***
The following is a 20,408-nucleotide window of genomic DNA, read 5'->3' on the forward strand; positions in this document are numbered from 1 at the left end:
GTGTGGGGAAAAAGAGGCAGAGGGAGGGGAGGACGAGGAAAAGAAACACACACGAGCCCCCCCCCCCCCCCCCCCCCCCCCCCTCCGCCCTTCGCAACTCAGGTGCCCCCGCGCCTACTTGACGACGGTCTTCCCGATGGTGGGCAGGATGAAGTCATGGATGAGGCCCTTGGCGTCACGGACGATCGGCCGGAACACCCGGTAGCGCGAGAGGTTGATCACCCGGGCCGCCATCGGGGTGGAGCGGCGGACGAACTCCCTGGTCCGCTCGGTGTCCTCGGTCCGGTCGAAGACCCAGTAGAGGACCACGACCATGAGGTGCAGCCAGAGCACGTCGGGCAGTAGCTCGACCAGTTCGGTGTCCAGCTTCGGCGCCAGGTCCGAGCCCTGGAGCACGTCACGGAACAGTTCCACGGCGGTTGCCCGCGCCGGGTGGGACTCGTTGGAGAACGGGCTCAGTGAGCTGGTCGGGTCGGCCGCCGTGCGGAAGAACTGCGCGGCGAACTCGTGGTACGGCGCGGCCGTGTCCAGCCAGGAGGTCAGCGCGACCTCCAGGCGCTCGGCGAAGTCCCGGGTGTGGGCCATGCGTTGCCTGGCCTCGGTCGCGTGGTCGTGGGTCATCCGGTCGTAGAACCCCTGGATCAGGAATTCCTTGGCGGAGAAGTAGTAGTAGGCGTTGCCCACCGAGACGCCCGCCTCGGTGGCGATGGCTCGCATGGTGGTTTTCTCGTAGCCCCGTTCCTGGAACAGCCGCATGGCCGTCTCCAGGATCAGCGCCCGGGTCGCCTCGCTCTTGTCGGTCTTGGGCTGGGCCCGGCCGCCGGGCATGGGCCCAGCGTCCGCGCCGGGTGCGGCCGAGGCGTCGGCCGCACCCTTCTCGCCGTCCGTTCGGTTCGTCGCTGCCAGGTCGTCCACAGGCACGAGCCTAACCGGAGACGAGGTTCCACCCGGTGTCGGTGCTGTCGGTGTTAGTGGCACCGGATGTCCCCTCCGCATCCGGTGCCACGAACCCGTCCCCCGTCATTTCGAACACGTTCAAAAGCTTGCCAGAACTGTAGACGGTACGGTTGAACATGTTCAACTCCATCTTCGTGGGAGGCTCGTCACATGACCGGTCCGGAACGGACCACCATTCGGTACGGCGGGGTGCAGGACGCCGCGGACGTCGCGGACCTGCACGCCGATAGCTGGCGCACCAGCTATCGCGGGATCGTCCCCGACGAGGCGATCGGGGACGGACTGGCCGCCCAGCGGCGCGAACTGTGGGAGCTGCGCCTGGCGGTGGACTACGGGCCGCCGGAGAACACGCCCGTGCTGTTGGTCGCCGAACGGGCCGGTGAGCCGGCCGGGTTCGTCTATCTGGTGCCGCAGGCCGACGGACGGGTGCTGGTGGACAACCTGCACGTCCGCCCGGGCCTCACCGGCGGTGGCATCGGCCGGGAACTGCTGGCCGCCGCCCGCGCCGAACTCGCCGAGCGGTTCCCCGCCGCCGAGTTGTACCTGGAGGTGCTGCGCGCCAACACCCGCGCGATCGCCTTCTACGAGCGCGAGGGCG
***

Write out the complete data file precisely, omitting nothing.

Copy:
The following is a 20,408-nucleotide window of genomic DNA, read 5'->3' on the forward strand; positions in this document are numbered from 1 at the left end:
GTGTGGGGAAAAAGAGGCAGAGGGAGGGGAGGACGAGGAAAAGAAACACACACGAGCCCCCCCCCCCCCCCCCCCCCCCCCCCTCCGCCCTTCGCAACTCAGGTGCCCCCGCGCCTACTTGACGACGGTCTTCCCGATGGTGGGCAGGATGAAGTCATGGATGAGGCCCTTGGCGTCACGGACGATCGGCCGGAACACCCGGTAGCGCGAGAGGTTGATCACCCGGGCCGCCATCGGGGTGGAGCGGCGGACGAACTCCCTGGTCCGCTCGGTGTCCTCGGTCCGGTCGAAGACCCAGTAGAGGACCACGACCATGAGGTGCAGCCAGAGCACGTCGGGCAGTAGCTCGACCAGTTCGGTGTCCAGCTTCGGCGCCAGGTCCGAGCCCTGGAGCACGTCACGGAACAGTTCCACGGCGGTTGCCCGCGCCGGGTGGGACTCGTTGGAGAACGGGCTCAGTGAGCTGGTCGGGTCGGCCGCCGTGCGGAAGAACTGCGCGGCGAACTCGTGGTACGGCGCGGCCGTGTCCAGCCAGGAGGTCAGCGCGACCTCCAGGCGCTCGGCGAAGTCCCGGGTGTGGGCCATGCGTTGCCTGGCCTCGGTCGCGTGGTCGTGGGTCATCCGGTCGTAGAACCCCTGGATCAGGAATTCCTTGGCGGAGAAGTAGTAGTAGGCGTTGCCCACCGAGACGCCCGCCTCGGTGGCGATGGCTCGCATGGTGGTTTTCTCGTAGCCCCGTTCCTGGAACAGCCGCATGGCCGTCTCCAGGATCAGCGCCCGGGTCGCCTCGCTCTTGTCGGTCTTGGGCTGGGCCCGGCCGCCGGGCATGGGCCCAGCGTCCGCGCCGGGTGCGGCCGAGGCGTCGGCCGCACCCTTCTCGCCGTCCGTTCGGTTCGTCGCTGCCAGGTCGTCCACAGGCACGAGCCTAACCGGAGACGAGGTTCCACCCGGTGTCGGTGCTGTCGGTGTTAGTGGCACCGGATGTCCCCTCCGCATCCGGTGCCACGAACCCGTCCCCCGTCATTTCGAACACGTTCAAAAGCTTGCCAGAACTGTAGACGGTACGGTTGAACATGTTCAACTCCATCTTCGTGGGAGGCTCGTCACATGACCGGTCCGGAACGGACCACCATTCGGTACGGCGGGGTGCAGGACGCCGCGGACGTCGCGGACCTGCACGCCGATAGCTGGCGCACCAGCTATCGCGGGATCGTCCCCGACGAGGCGATCGGGGACGGACTGGCCGCCCAGCGGCGCGAACTGTGGGAGCTGCGCCTGGCGGTGGACTACGGGCCGCCGGAGAACACGCCCGTGCTGTTGGTCGCCGAACGGGCCGGTGAGCCGGCCGGGTTCGTCTATCTGGTGCCGCAGGCCGACGGACGGGTGCTGGTGGACAACCTGCACGTCCGCCCGGGCCTCACCGGCGGTGGCATCGGCCGGGAACTGCTGGCCGCCGCCCGCGCCGAACTCGCCGAGCGGTTCCCCGCCGCCGAGTTGTACCTGGAGGTGCTGCGCGCCAACACCCGCGCGATCGCCTTCTACGAGCGCGAGGGCG